Antidepressants: Get tips to cope with side effectsBy Mayo Clinic staff
Antidepressants can cause unpleasant side effects. Symptoms such as nervousness, headache and upset stomach are common initially. For many people, these improve within a few weeks of starting an antidepressant. In some cases, however, antidepressants cause side effects that don't go away.
Talk to your doctor or mental health provider about any side effects you're having. Rarely, antidepressants can cause serious side effects that need to be treated right away.
If side effects seem intolerable, you may be tempted to stop taking an antidepressant or to reduce your dose on your own. Don't do it. Your symptoms may return, and stopping your antidepressant suddenly may cause a withdrawal-like reaction.
Click on the tabs at the left to see coping strategies for the most common antidepressant side effects.
Nausea typically begins within a week of starting an antidepressant. It may go away after a few weeks, when your body adjusts to the medication.
Increased appetite, weight gain
You may gain weight because of fluid retention or lack of physical activity, or because you have a better appetite when your depression symptoms ease up. Some antidepressants are more likely to cause weight gain than others. Antidepressants that may be less likely to cause weight gain include:
Sexual side effects
Most antidepressants cause sexual side effects that can last throughout treatment. They can include decreased sex drive and difficulty reaching orgasm. Some antidepressants may cause trouble getting or keeping an erection (erectile dysfunction). For many people, these are the most bothersome side effects of antidepressant therapy — and the most common reason people stop taking their medication. Selective serotonin reuptake inhibitors (SSRIs) are more likely to cause sexual side effects than are other antidepressants.
Fatigue and drowsiness are common, especially during early weeks of treatment with an antidepressant.
You may experience insomnia because some antidepressants give you an energy boost. While that may sound appealing, it can also make it difficult to get to sleep or stay asleep — and you may be tired during the day.
Dry mouth is a common side effect of many antidepressants.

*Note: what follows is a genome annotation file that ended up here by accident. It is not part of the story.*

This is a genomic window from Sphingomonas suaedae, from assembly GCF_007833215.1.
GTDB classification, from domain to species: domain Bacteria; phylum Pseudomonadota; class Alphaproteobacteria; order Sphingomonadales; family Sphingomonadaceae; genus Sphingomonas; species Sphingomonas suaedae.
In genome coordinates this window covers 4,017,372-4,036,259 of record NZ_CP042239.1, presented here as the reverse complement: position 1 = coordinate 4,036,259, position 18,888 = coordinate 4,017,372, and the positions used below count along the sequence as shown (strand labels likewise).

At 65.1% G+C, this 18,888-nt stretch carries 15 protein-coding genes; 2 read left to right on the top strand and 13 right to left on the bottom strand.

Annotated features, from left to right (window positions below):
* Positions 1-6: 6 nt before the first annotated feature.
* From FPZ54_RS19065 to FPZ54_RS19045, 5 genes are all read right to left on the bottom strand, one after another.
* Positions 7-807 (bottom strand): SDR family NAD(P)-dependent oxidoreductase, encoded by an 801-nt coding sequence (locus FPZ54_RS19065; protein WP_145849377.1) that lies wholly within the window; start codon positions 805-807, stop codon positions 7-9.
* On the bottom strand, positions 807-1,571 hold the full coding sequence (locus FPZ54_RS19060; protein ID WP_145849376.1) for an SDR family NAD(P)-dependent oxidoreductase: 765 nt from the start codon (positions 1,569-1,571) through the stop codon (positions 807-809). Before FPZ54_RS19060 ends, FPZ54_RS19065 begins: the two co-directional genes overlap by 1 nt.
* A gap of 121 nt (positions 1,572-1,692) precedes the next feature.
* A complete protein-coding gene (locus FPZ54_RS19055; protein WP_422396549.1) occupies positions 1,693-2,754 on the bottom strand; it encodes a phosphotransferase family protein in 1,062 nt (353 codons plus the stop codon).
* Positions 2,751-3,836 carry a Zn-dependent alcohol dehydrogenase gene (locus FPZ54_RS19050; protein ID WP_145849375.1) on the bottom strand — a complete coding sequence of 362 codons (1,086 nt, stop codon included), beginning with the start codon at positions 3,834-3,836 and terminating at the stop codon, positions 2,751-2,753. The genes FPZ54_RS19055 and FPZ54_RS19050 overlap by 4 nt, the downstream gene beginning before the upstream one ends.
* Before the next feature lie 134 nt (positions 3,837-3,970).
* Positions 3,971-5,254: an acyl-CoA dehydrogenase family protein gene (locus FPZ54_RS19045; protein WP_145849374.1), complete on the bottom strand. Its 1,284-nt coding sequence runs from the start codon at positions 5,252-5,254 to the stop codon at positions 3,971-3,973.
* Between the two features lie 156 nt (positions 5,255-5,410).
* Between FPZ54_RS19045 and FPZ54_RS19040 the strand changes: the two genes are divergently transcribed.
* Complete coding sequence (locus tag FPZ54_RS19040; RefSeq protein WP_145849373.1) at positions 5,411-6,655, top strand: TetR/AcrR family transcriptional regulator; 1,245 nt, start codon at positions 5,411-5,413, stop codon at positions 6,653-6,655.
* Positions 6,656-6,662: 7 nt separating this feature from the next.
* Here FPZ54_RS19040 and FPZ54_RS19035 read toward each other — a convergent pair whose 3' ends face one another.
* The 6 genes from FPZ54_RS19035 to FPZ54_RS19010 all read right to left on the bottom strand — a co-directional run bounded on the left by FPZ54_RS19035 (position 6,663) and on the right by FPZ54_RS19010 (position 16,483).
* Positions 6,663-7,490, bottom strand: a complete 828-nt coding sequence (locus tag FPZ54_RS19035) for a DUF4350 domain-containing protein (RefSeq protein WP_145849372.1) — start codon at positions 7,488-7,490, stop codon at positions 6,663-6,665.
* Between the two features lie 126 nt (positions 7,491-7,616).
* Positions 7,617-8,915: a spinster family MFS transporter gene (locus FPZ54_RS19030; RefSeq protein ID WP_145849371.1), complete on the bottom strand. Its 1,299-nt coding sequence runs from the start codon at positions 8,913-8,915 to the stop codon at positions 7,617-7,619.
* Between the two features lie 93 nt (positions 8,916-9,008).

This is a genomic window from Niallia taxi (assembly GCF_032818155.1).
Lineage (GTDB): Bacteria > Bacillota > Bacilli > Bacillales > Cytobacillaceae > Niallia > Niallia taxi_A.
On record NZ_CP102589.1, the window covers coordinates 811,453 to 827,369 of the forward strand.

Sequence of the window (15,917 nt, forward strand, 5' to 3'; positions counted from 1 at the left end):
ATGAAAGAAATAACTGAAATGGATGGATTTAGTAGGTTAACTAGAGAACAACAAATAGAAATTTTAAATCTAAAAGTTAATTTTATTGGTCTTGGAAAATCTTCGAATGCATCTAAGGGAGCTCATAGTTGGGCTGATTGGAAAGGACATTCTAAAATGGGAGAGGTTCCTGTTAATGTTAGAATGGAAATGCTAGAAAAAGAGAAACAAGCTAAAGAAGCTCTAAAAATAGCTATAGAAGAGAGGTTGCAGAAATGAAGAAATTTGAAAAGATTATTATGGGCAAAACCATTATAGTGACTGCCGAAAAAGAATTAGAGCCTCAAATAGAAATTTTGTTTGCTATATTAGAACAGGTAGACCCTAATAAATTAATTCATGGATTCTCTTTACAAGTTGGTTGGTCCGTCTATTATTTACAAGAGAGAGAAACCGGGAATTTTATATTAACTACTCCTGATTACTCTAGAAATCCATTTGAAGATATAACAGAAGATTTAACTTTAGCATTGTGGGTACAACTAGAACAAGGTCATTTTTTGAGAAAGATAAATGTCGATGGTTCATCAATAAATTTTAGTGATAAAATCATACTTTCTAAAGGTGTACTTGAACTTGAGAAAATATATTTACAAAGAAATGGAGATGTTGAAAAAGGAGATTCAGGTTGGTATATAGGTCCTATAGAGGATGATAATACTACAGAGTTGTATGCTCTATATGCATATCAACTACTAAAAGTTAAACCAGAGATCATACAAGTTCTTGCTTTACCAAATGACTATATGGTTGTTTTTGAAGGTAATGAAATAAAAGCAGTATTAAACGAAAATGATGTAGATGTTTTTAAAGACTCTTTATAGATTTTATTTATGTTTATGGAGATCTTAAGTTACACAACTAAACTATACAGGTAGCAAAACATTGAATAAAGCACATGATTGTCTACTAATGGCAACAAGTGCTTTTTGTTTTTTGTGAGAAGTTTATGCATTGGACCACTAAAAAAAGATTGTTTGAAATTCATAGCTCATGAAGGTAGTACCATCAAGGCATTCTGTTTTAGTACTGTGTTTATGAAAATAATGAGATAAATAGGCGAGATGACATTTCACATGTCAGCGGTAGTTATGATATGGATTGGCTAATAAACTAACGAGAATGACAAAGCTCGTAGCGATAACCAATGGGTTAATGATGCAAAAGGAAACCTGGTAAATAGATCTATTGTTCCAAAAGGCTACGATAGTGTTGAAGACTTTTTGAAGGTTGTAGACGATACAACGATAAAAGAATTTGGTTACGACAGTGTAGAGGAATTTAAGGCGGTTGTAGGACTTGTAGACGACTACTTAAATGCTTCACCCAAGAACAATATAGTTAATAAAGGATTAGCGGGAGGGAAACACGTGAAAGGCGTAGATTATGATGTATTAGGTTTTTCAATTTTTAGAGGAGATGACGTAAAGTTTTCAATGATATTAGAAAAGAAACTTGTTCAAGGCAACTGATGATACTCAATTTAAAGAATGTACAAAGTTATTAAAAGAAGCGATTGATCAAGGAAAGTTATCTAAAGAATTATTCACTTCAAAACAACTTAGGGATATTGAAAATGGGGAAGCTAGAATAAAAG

Blurred vision is a common side effect, but it usually goes away on its own within a couple of weeks of starting an antidepressant. With certain antidepressants, it may be an ongoing bother.
Constipation is often associated with tricyclic antidepressants (TCAs) because they disrupt normal functioning of the digestive tract and other organ systems. Other antidepressants sometimes cause constipation as well.
Dizziness is more common with tricyclic antidepressants (TCAs) and monoamine oxidase inhibitors (MAOIs) than with other antidepressants. These medications can cause low blood pressure, resulting in dizziness. This side effect is more common in older people.
Agitation, restlessness, anxiety
Agitation, restlessness or anxiety can result from the stimulating effect of certain antidepressants. Although having more energy can be a good thing, it may mean you can't relax or sit still even if you want to. Be alert for racing or impulsive thoughts along with high energy. If these develop, talk to your doctor right away because they may be signs of bipolar disorder or another serious disorder.
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- Bostwick JM. A generalist's guide to treating patients with depression with an emphasis on using side effects to tailor antidepressant therapy. Mayo Clinic Proceedings. 2010;85:538.
- Mental health medications. National Institute of Mental Health. http://www.nimh.nih.gov/health/publications/medications/complete-publication.shtml. Accessed Sept. 17, 2010.